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Marine Log

March 18, 2007

APL switches to low sulfur fuel in Seattle

APL has announced it is to switch vessels to low-sulfur fuel when they call the Port of Seattle.

APL says that all vessels in its Pacific South 1 Service (PS1) will burn low-sulfur fuel in auxiliary engines while berthed in Seattle.

Speaking from the bridge of the APL Coral in the Port of Seattle, APL Americas President John Bowe said conversion to low-sulfur fuel could reduce diesel particulate matter emissions 75 percent while emissions of sulfur oxides (SOx) could be cut 80 percent.

Over the course of a year, says APL, 3.5 tons of particulate matter emissions will be eliminated and 30 tons of SOx.

Bowe, who was joined by Dennis McLerran, Executive Director of the Puget Sound Clean Air Agency, and Port of Seattle Commission President John Creighton in making the announcement.

"There is no regulatory requirement for low-sulfur fuel in Seattle," Bowe noted, "but we've got a responsibility to soften our impact on the communities we serve."

In December, APL announced conversion of the 23 vessels in its California services to low-sulfur fuel. At the same time it announced a partnership with the Environmental Protection Agency and California air quality boards to test innovative fuel emulsification technology that could significantly reduce pollutants from vessel exhaust.

"We're extremely pleased with APL's commitment to use lower-sulfur fuels when calling on Seattle," said McLerran. "As our ports grow it is important that we take steps to reduce emissions so that growth can be sustainable and protect our environment. Reducing diesel emissions is a high priority for us as it will help reduce air toxics risk and the adverse health effects of breathing dirty air such as asthma. We applaud APL for its leadership and environmental stewardship in initiating this low-sulfur fuel program."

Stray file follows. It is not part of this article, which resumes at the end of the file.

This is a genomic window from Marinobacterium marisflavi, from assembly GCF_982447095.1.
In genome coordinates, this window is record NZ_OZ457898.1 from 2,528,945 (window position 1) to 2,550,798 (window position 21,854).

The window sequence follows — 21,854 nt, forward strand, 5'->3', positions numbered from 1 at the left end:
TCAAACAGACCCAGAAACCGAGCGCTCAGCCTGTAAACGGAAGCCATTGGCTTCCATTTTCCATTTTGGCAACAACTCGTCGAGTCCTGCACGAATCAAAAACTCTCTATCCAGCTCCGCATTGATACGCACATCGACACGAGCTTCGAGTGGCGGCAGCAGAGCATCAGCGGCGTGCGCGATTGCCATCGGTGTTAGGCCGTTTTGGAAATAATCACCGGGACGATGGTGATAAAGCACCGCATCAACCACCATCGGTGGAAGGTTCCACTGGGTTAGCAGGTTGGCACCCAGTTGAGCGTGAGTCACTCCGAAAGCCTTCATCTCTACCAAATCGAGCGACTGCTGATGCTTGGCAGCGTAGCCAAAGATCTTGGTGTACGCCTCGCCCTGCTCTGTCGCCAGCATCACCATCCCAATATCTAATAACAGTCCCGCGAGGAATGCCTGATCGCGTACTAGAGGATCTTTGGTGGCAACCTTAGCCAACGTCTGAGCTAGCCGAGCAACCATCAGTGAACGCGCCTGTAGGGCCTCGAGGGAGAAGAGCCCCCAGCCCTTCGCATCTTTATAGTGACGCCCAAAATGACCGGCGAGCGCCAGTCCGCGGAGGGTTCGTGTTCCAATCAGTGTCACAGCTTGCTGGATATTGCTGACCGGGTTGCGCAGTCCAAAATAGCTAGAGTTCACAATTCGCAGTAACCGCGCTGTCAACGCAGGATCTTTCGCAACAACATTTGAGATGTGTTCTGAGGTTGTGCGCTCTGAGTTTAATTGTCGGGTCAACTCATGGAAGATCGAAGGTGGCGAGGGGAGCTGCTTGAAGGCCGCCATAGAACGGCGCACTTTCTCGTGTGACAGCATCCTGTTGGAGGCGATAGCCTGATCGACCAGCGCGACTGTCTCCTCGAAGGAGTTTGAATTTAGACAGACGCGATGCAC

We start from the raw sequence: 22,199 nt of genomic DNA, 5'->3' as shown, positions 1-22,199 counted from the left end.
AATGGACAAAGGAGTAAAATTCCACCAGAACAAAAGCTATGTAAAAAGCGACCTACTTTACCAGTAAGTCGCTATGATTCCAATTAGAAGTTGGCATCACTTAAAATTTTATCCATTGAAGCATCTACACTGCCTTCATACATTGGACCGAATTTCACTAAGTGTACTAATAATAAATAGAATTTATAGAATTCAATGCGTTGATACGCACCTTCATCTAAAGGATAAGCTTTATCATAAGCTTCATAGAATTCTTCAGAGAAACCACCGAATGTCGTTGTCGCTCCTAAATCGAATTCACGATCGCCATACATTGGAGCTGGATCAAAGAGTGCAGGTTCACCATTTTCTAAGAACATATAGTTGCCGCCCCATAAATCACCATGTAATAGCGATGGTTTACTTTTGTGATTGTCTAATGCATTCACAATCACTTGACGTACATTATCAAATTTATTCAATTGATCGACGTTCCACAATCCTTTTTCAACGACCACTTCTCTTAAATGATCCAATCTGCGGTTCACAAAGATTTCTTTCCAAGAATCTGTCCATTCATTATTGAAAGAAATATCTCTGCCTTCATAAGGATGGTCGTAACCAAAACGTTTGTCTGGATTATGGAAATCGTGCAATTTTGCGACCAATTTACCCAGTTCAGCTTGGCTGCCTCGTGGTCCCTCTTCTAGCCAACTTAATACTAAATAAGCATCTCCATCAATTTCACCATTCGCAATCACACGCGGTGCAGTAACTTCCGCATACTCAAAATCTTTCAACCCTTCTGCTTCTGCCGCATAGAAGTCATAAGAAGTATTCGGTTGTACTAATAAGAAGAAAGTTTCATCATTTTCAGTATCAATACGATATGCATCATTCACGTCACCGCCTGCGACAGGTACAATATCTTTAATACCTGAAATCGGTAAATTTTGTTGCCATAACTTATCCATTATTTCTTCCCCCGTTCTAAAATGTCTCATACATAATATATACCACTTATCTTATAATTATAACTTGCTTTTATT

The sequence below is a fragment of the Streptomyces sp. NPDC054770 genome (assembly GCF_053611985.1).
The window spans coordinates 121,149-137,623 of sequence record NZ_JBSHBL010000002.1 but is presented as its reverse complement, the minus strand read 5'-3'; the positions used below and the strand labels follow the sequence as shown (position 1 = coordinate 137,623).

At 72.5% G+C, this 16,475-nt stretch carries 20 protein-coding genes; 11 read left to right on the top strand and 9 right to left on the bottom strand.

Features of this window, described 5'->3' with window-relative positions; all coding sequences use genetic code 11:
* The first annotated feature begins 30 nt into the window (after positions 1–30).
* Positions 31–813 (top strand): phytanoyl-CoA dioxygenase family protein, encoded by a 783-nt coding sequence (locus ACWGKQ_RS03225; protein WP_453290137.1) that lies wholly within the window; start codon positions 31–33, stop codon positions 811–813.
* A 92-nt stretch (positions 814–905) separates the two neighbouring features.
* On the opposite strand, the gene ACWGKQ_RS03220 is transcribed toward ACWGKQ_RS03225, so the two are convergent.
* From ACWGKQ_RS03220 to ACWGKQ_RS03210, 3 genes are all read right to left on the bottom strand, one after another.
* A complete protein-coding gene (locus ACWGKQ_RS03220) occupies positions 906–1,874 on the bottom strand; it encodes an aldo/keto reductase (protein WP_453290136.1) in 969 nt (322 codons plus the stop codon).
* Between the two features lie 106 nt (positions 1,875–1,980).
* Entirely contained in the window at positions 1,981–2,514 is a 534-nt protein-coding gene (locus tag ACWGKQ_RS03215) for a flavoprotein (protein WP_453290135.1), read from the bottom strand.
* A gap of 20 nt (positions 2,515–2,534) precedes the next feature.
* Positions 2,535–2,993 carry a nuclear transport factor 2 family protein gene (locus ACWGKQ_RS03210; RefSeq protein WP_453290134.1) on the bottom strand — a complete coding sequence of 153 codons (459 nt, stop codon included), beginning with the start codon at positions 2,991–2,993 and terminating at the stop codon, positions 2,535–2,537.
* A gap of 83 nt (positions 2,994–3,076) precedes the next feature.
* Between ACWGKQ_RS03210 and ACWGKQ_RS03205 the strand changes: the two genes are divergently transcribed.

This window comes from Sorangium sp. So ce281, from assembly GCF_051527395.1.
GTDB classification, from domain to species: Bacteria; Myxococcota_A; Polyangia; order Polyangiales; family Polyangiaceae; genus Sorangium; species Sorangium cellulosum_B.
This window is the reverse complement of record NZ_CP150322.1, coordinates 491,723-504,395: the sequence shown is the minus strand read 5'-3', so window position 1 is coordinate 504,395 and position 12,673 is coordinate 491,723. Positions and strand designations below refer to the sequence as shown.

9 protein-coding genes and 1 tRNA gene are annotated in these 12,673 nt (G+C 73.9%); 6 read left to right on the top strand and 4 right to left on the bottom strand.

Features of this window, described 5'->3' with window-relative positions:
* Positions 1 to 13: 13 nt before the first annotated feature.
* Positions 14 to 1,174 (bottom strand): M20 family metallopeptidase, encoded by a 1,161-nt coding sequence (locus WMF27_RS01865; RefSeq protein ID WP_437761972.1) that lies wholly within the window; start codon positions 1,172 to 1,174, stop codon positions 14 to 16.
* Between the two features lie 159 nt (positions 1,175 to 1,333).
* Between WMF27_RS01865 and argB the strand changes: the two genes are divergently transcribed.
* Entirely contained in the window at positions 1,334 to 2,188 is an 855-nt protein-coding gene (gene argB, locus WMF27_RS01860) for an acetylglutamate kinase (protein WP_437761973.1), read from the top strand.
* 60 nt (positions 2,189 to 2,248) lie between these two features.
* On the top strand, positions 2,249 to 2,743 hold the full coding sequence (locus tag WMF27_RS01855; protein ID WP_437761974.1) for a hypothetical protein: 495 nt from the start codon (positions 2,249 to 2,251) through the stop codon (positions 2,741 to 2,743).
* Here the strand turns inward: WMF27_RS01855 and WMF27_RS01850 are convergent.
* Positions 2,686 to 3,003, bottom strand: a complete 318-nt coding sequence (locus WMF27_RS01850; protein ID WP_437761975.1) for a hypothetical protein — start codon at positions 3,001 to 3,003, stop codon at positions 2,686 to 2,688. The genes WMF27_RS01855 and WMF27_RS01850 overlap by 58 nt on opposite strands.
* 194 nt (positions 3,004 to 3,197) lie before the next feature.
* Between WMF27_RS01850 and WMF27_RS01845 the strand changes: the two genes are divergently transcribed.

Added Creighton: "Protecting air and water quality in the Puget Sound basin is a top priority of the Port Commission, and we're proud to count APL as one of the port's key economic and environmental partners. We commend APL for their leadership in taking voluntary steps to reduce air emissions."

Vessel emissions are the latest target in APL's effort to curb pollution, Bowe said. The carrier has undertaken numerous landside air initiatives at its West Coast marine terminals in Seattle, Los Angeles and Oakland, including:

  • use of cleaner-burning biodiesel fuel in container-handling equipment at APL's Global Gateway North terminal in the Port of Seattle;
  • extending rail lines all the way to the dock at its Seattle and Los Angeles terminals to avoid transporting containers by truck to public rail ramps miles away; and
  • replacement of 300 aging yard tractors with newer, more environmentally friendly models.

"We're proud of what we have accomplished to date," said Bowe, "but we're not done yet. We intend to keep working on environmental initiatives and keep innovating so that we can balance the demand for freight transportation with the need to protect air quality on our coast."

APL is a unit of Singapore- based Neptune Orient Lines (NOL), a global logistics and transportation company.

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